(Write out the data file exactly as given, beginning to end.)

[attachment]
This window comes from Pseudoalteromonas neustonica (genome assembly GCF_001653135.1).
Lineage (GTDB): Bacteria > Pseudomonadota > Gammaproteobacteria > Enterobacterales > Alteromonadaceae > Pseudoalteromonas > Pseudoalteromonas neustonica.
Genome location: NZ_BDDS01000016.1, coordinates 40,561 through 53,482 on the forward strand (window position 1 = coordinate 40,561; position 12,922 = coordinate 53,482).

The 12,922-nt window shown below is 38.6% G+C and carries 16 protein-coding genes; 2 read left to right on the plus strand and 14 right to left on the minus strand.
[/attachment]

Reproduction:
This window comes from Pseudoalteromonas neustonica (genome assembly GCF_001653135.1).
Lineage (GTDB): Bacteria > Pseudomonadota > Gammaproteobacteria > Enterobacterales > Alteromonadaceae > Pseudoalteromonas > Pseudoalteromonas neustonica.
Genome location: NZ_BDDS01000016.1, coordinates 40,561 through 53,482 on the forward strand (window position 1 = coordinate 40,561; position 12,922 = coordinate 53,482).

The 12,922-nt window shown below is 38.6% G+C and carries 16 protein-coding genes; 2 read left to right on the plus strand and 14 right to left on the minus strand.